How about + ing ?

SKorea54

New Member
English
Hello,

I am wondering if the underlined part is grammatically correct in the short dialogue below:

Maria: "Jenny, how about skiing?"
Jenny: "Great! Are there any good mountains near here?"

Should this read "how about going skiing" instead or is it ok the way it is? It is also the beginning of a conversation so I also feel like it doesn't sound quite right.
 
  • halthecomputer

    Senior Member
    Canadian English
    If you had already suggested something else, you might be able to say "how about skiing". If you're starting a conversation, it has to be "how about going skiing".
     

    Full Tilt Boogie

    Senior Member
    British English
    Both are correct.

    In the first example, I've assumed that there is a conversation going on between Jenny and Maria, and that they are discussing options for the day's activities?

    In the second example you give, the question appears to come 'out of the blue', or on the spur of the moment, an impromptu question, as if Maria has just thought of the idea of going skiing and has asked Jenny as she has thought of it.
     

    SKorea54

    New Member
    English
    Ok, so both "how about skiing?" and "how about going skiing?" are fine, but "how about skiing?" should really be used in the middle of a conversation to suggest an alternative to another activity, and not at the very beginning to open a conversation...

    Thanks so much!
     

    Full Tilt Boogie

    Senior Member
    British English
    Ok, so both "how about skiing?" and "how about going skiing?" are fine, but "how about skiing?" should really be used in the middle of a conversation to suggest an alternative to another activity, and not at the very beginning to open a conversation...

    Thanks so much!
    Not necessarily.

    Say, for instance, you'd like to surprise your girlfriend/boyfriend/wife/husband? You could quite happily begin the sentence with "[So,] How about skiing?"

    Hope that's clear :)
     

    FurryOne

    Senior Member
    United States, English
    Does the construction "how about" always require the -ing form? Thanks!
    It depends on the usual name for the activity or object you are suggesting. It's such an informal expression, almost anything goes.

    How about basketball?
    How about going to the movies?
    How about a movie?
    How about lunch?
    How about a date?
    How about leaving me alone?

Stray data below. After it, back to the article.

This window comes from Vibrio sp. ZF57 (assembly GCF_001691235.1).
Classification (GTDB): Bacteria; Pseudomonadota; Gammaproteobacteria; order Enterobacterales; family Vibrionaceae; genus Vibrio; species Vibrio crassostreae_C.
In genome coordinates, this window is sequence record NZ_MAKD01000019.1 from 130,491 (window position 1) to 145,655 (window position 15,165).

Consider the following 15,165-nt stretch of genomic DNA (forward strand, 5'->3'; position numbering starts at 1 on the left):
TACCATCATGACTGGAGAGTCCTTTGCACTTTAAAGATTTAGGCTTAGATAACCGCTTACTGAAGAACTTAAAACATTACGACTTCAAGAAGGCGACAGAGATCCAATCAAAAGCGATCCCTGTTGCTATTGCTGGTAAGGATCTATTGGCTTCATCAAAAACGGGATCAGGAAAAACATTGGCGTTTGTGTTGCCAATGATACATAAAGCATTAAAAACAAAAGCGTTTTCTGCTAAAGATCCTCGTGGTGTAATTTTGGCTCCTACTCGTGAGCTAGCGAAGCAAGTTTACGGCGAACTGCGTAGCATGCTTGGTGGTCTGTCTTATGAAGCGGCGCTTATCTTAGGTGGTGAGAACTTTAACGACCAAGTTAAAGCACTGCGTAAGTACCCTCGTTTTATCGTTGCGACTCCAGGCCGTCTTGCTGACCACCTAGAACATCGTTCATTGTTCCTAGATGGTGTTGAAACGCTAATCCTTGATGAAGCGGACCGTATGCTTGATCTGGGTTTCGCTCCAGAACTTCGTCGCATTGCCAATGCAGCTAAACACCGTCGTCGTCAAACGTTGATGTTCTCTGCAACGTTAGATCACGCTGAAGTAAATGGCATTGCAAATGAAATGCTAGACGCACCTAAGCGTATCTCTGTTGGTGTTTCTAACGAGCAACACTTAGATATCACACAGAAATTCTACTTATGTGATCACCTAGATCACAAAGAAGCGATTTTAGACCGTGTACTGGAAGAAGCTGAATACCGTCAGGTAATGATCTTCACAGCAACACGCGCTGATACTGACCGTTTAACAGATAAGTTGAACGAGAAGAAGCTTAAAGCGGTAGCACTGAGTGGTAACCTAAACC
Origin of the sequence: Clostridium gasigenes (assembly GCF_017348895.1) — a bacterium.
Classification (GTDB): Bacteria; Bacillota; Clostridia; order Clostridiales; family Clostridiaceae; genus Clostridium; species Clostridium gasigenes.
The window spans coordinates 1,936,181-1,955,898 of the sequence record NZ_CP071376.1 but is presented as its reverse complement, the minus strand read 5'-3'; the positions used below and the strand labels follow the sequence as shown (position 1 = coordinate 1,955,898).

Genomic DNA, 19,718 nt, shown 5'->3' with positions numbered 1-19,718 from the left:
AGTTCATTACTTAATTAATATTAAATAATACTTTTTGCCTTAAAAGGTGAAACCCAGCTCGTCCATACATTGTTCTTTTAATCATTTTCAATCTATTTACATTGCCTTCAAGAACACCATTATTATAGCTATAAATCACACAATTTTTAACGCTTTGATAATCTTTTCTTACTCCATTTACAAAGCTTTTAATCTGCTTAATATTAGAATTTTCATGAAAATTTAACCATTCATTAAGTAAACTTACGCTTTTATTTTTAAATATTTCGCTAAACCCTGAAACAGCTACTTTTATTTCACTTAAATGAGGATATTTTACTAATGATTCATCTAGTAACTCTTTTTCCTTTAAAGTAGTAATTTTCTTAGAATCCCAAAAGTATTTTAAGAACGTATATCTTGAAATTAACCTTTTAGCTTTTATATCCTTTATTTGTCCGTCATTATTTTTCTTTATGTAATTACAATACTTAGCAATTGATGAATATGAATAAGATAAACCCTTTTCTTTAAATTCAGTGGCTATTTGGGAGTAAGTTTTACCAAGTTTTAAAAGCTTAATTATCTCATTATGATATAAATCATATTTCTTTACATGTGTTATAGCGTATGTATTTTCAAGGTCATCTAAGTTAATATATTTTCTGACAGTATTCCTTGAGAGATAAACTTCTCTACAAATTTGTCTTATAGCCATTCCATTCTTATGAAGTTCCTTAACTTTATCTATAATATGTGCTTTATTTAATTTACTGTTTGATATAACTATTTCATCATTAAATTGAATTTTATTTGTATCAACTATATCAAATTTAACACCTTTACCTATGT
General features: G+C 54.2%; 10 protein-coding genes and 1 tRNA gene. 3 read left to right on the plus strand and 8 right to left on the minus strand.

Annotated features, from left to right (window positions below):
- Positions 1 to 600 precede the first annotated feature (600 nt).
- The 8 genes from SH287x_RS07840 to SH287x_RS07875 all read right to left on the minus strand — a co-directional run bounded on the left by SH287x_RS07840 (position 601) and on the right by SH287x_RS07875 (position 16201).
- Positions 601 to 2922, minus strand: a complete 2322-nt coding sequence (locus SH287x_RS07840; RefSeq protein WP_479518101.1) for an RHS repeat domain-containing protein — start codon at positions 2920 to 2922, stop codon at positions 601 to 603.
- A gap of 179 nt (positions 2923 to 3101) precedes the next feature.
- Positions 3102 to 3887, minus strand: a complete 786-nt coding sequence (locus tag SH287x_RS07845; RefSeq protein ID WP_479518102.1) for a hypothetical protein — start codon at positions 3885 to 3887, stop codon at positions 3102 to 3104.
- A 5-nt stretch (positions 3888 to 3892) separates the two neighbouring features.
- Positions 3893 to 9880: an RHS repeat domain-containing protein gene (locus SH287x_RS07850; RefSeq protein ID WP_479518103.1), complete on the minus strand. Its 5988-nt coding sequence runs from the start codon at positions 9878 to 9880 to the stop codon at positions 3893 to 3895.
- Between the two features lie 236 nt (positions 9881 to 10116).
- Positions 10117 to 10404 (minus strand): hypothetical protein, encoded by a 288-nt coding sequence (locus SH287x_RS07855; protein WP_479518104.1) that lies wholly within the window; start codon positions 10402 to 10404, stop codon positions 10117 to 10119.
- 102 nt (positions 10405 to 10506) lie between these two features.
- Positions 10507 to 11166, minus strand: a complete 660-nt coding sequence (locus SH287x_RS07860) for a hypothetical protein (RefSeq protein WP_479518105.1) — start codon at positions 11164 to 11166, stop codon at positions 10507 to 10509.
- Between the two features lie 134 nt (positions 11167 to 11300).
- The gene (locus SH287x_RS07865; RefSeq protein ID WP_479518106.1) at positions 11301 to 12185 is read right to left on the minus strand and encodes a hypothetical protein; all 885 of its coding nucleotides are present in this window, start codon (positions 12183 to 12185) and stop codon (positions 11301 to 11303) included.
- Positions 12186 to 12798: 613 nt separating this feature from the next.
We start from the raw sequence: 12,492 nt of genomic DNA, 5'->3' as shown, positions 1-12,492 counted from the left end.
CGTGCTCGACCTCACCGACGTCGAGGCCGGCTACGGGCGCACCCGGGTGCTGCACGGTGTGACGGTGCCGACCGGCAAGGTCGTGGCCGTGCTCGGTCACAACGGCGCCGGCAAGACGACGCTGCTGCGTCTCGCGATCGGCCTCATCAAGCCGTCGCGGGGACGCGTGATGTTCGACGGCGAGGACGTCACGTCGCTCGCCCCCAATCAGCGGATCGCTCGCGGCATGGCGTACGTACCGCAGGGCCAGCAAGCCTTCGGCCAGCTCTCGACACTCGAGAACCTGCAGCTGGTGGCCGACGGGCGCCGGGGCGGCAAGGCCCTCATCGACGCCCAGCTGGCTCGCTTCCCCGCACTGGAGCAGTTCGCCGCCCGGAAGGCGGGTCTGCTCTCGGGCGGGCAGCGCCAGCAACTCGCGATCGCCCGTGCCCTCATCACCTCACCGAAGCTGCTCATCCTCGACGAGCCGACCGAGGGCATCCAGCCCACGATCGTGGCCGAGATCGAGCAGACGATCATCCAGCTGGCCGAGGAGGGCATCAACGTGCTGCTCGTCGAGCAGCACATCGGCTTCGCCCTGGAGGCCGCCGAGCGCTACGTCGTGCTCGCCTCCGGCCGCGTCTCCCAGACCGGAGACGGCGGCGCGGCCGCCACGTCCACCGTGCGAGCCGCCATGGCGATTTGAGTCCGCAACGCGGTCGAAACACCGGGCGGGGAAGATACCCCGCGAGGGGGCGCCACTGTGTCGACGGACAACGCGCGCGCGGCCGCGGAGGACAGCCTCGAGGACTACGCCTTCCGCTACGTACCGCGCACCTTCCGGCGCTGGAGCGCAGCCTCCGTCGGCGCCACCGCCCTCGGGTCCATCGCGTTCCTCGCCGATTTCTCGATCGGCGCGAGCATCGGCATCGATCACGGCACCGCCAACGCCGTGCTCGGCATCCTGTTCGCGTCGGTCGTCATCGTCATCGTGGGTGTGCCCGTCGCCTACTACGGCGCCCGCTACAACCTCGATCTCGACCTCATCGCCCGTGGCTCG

Cagey

    post mod (English Only / Latin)
    English - US
    Does the construction "how about" always require the -ing form? Thanks!
    Yes, it will require the -ing form of a verb.

    This about is a preposition, and prepositions are followed by nouns. Furryone has given several examples. The -ing form of a verb can function as a noun ~ we call it a gerund then. That is the form of the verb you need here.
     

    entangledbank

    Senior Member
    English - South-East England
    The sentence 'How about skiing' is actually slightly ambiguous in grammar (though there's no real difference in the meaning). The word 'skiing' can be either a noun or a verb. As a noun it can take a determiner (e.g. 'some') and an adjective (e.g. 'quick'). The result 'some quick skiing' is a noun phrase:

    How about some quick skiing? ['skiing' is a noun here]
    How about a quick coffee?

    Several names of activities can be nouns like this: skiing, swimming, walking. But with most verbs, the ing-form remains a verb. So it takes adverbs, not adjectives:

    - How about quickly running down to the shop for me? ['running' is a verb here]
    - The shop's a long way away. I'll never run that far before it shuts.
    - How about skiing? [this is a verb, not a noun]

    In fact, it occurs to me 'ski' can take an idiomatic dummy 'it': 'ski it' = "ski there, or through that distance". Verbs can take objects, nouns can't, so in the verb use of 'skiing' we could say:

    - How about skiing it? [to get there before the shop shuts]
     
    Last edited:

    entangledbank

    Senior Member
    English - South-East England
    'How about' + clause means something like "I suggest this" or "Let's do this". So:

    How about we talk about it . . . = I suggest we talk about it . . . = Let's talk about it . . .
     
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